When my time came it was sudden but absolute. To my surprise the out of body experience was real and I watched them pull my twisted corpse from the wreckage. I felt nothing so much as a profound sense of detachment. That wasn’t me anymore, and I felt no connection to the man now lying on the ground, surrounded by paramedics with grim faces.
She didn’t look at all like you’d picture Death, that’s Death with a capital D. She wasn’t ghostly, though I watched emergency personnel walk through her and me without a single notice. She was just as real, or unreal, as I was now. There was no scythe held in a skeletal hand and I didn’t see a pale horse. Just a young woman, wearing a hooded jacket and sweatshirt with a melancholy look just underneath.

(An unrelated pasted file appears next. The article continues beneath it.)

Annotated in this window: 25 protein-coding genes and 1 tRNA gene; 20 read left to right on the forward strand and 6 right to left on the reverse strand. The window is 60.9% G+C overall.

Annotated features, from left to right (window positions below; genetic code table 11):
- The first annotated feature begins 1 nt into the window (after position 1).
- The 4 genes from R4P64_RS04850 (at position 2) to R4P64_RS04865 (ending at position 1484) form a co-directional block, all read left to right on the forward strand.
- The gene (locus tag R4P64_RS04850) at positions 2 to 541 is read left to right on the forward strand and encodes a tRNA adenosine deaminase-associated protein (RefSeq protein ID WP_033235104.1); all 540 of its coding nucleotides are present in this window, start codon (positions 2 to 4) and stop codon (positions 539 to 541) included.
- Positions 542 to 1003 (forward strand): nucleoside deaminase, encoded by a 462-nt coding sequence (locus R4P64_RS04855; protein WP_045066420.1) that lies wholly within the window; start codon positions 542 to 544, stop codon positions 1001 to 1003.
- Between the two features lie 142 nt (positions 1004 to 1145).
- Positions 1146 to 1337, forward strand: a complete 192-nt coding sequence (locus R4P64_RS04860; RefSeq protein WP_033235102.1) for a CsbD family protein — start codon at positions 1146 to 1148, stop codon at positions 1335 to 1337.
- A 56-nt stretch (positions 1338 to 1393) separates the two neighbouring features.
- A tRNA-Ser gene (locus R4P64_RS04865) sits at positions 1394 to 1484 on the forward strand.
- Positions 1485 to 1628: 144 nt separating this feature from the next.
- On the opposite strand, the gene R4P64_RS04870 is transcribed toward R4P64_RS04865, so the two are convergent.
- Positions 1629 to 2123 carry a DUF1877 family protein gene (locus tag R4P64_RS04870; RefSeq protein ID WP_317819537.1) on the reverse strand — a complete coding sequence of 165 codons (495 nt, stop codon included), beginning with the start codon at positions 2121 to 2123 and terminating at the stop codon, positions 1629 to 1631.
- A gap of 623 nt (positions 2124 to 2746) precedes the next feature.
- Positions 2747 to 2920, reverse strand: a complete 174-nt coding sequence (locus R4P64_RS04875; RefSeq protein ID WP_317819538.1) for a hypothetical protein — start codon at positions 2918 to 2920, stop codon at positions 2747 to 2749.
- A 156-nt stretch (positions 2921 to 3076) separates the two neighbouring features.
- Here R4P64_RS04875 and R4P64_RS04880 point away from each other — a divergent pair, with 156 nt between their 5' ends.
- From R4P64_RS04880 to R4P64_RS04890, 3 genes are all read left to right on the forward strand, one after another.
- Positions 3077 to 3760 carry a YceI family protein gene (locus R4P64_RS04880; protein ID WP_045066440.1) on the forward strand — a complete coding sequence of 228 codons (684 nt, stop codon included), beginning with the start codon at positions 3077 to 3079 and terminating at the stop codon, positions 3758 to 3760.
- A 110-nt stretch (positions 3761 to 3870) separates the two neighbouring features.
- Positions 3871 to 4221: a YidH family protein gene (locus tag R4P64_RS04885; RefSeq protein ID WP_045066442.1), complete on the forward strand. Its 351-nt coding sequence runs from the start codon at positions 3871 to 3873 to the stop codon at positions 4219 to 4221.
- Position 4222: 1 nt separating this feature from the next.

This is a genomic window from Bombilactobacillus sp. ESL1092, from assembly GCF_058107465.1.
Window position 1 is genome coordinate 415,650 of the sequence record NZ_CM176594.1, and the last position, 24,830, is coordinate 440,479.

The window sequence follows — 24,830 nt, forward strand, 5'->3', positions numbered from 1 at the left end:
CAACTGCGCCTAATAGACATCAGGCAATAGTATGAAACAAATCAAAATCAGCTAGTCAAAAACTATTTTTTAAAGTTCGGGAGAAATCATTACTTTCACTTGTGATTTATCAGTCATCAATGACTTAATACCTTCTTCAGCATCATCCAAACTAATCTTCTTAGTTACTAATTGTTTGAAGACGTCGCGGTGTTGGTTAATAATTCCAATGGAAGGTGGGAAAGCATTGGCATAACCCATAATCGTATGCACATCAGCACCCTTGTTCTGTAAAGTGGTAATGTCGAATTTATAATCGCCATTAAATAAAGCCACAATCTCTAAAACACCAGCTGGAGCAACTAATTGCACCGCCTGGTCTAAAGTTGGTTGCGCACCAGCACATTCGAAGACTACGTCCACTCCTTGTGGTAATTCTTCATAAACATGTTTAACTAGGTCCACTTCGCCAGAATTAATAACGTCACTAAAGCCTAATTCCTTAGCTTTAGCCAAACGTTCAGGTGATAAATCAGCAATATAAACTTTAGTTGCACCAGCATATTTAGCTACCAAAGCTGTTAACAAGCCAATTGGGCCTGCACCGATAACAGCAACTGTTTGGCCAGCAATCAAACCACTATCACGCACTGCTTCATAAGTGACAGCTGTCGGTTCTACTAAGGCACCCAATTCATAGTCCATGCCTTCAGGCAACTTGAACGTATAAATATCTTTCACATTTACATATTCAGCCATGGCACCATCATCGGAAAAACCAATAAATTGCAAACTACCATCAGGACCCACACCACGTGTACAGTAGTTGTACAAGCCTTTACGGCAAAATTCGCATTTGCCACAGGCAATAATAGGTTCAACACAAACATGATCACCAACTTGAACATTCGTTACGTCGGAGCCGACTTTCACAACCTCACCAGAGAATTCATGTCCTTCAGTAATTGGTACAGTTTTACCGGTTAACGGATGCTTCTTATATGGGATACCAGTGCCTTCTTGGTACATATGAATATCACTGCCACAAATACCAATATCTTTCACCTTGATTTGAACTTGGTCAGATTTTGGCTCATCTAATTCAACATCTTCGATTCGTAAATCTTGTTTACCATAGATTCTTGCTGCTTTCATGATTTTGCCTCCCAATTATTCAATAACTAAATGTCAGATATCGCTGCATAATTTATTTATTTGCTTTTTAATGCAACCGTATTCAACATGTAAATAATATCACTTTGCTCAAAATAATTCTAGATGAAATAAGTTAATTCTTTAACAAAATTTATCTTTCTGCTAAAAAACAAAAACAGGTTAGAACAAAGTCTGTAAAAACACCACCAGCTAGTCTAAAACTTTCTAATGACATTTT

“C’mon,” she said, turning, “I’m here to give you a lift.” She walked over to a white sedan and opened the driver’s door.
“Where are we going?” I asked, not quite sure I wanted to hear the answer.
“I don’t know,” she said. “I’m new at this, actually.” She looked off toward the west, where we could see an orange glow over what must have been Baseline and Vale. Turning back to me, she said “I live in number 216, or at least I did until about an hour ago.”
I looked back and saw the EMTs cover me with a blue tarp, one was on a cell phone. Then I walked over to her sedan and got in.